RESULTS—Immunological studies demonstrated that two of the affected siblings have MCD type II while one has MCD type I. Haplotype analysis suggests that all three affected sibs inherited one identical parental haplotype. However, the two MCD types differ in their alternative chromosome with both MCD type II children sharing an identical haplotype, different from their MCD type I sibling.
CONCLUSION—The findings in this study support the hypothesis that the genes for MCD types I and II co-localise to the same region of chromosome 16 and are likely to be due to allelic manifestations of the same abnormal gene.

 Keywords: macular corneal dystrophy; immunophenotype; alleles; chromosome 16
PMCID: PMC1722518  PMID: 9602619
19.  Suppressive effect of oestradiol on chemical hepatocarcinogenesis in rats 
Gut  1998;42(1):112-119.
Aims—To examine the effects of oestradiol and testosterone on the early carcinogenic changes expressed in rat liver from the diethylnitrosamine (DEN), 2-acetylaminofluorene (AAF), partial hepatectomy (PH) model of hepatocarcinogenesis. 
Methods—Preneoplastic liver lesions were evaluated using immunohistochemical analysis of glutathione-S-transferase placental form (GST-P) expression; oestrogen and androgen receptor levels were measured by radioimmunoassay.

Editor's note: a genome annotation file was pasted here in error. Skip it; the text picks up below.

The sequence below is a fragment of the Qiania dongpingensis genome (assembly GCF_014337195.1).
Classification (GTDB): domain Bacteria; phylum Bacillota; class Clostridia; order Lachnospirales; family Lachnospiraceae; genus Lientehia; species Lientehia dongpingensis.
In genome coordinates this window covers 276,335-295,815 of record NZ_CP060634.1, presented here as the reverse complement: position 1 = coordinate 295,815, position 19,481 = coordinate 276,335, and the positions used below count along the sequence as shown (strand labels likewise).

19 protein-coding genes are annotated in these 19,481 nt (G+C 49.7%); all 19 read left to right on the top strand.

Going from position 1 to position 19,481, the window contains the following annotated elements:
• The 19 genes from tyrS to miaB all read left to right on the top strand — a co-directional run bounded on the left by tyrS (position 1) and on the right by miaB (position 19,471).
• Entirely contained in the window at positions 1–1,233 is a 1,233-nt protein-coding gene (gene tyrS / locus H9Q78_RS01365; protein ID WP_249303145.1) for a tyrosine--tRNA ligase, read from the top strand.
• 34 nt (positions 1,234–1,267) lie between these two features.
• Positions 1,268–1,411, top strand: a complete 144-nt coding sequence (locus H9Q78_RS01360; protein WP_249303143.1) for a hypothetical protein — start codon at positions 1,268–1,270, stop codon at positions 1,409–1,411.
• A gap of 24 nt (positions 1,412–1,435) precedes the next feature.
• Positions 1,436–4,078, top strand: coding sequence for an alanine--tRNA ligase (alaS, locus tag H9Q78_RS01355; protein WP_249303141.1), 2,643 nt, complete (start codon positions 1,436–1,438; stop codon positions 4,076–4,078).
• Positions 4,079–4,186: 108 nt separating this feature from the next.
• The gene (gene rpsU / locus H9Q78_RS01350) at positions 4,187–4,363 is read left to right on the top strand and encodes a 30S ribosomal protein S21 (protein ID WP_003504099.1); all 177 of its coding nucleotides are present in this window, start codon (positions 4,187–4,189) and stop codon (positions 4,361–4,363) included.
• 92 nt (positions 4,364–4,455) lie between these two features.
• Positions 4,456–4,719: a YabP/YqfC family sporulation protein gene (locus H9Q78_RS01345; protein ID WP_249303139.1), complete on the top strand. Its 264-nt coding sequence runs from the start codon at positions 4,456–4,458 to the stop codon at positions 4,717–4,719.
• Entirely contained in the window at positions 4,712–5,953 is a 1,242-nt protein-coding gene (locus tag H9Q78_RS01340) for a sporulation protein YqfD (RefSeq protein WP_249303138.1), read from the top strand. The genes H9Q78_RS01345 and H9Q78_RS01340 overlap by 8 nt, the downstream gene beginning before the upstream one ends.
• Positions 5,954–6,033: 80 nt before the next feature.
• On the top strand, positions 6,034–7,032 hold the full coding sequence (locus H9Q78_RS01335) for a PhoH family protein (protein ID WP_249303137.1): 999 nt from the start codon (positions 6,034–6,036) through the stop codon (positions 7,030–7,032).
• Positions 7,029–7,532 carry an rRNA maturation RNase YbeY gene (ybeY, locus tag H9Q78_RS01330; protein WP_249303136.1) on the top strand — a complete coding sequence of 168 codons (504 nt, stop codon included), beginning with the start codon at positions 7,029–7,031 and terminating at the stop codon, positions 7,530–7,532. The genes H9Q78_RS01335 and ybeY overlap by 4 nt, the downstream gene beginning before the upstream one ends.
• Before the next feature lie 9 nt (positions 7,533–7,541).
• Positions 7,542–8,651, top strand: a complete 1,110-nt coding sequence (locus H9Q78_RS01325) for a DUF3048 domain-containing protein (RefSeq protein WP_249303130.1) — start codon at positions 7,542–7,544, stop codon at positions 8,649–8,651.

Results—Oestradiol administration to non-castrated DEN-AAF-PH treated males resulted in a decrease in the area of GST-P positive foci, while testosterone increased the serum oestradiol level and reduced the area. In males, castration alone and castration with oestradiol replacement significantly reduced the GST-P positive area, and increased the hepatic oestrogen receptor level. In DEN-AAF-PH treated females, castration with testosterone replacement was associated with a significant increase in the GST-P positive area and the hepatic androgen receptor level. 
Conclusion—These findings suggest that exogenous and endogenous oestradiol can suppress chemical hepatocarcinogenesis. It appears that oestrogen receptors may be involved in the inhibition of malignant transformation of preneoplastic liver cells, while androgens and androgen receptors are involved in hepatocarcinogenesis.